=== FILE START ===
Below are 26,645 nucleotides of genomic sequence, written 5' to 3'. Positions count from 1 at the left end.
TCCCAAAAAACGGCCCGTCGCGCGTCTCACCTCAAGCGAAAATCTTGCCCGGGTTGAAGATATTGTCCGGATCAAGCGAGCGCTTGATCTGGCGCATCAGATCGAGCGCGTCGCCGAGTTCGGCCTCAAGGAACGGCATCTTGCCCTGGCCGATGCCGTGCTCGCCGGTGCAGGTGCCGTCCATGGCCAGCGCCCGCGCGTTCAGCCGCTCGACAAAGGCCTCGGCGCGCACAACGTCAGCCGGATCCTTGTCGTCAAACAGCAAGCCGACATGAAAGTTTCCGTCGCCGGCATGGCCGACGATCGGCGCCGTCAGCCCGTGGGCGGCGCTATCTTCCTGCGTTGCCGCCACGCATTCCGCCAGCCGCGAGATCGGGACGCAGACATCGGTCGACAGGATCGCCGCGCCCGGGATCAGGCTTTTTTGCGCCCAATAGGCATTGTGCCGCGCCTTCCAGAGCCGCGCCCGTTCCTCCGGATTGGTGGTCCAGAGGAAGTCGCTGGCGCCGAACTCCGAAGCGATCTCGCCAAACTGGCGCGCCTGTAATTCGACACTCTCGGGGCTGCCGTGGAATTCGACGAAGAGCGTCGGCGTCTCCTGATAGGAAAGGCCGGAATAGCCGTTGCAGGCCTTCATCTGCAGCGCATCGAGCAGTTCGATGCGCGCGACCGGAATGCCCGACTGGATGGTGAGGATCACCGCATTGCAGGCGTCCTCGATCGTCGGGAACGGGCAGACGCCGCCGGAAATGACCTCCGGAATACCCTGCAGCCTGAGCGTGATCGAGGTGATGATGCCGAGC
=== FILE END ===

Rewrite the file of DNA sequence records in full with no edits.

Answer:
Below are 26,645 nucleotides of genomic sequence, written 5' to 3'. Positions count from 1 at the left end.
TCCCAAAAAACGGCCCGTCGCGCGTCTCACCTCAAGCGAAAATCTTGCCCGGGTTGAAGATATTGTCCGGATCAAGCGAGCGCTTGATCTGGCGCATCAGATCGAGCGCGTCGCCGAGTTCGGCCTCAAGGAACGGCATCTTGCCCTGGCCGATGCCGTGCTCGCCGGTGCAGGTGCCGTCCATGGCCAGCGCCCGCGCGTTCAGCCGCTCGACAAAGGCCTCGGCGCGCACAACGTCAGCCGGATCCTTGTCGTCAAACAGCAAGCCGACATGAAAGTTTCCGTCGCCGGCATGGCCGACGATCGGCGCCGTCAGCCCGTGGGCGGCGCTATCTTCCTGCGTTGCCGCCACGCATTCCGCCAGCCGCGAGATCGGGACGCAGACATCGGTCGACAGGATCGCCGCGCCCGGGATCAGGCTTTTTTGCGCCCAATAGGCATTGTGCCGCGCCTTCCAGAGCCGCGCCCGTTCCTCCGGATTGGTGGTCCAGAGGAAGTCGCTGGCGCCGAACTCCGAAGCGATCTCGCCAAACTGGCGCGCCTGTAATTCGACACTCTCGGGGCTGCCGTGGAATTCGACGAAGAGCGTCGGCGTCTCCTGATAGGAAAGGCCGGAATAGCCGTTGCAGGCCTTCATCTGCAGCGCATCGAGCAGTTCGATGCGCGCGACCGGAATGCCCGACTGGATGGTGAGGATCACCGCATTGCAGGCGTCCTCGATCGTCGGGAACGGGCAGACGCCGCCGGAAATGACCTCCGGAATACCCTGCAGCCTGAGCGTGATCGAGGTGATGATGCCGAGC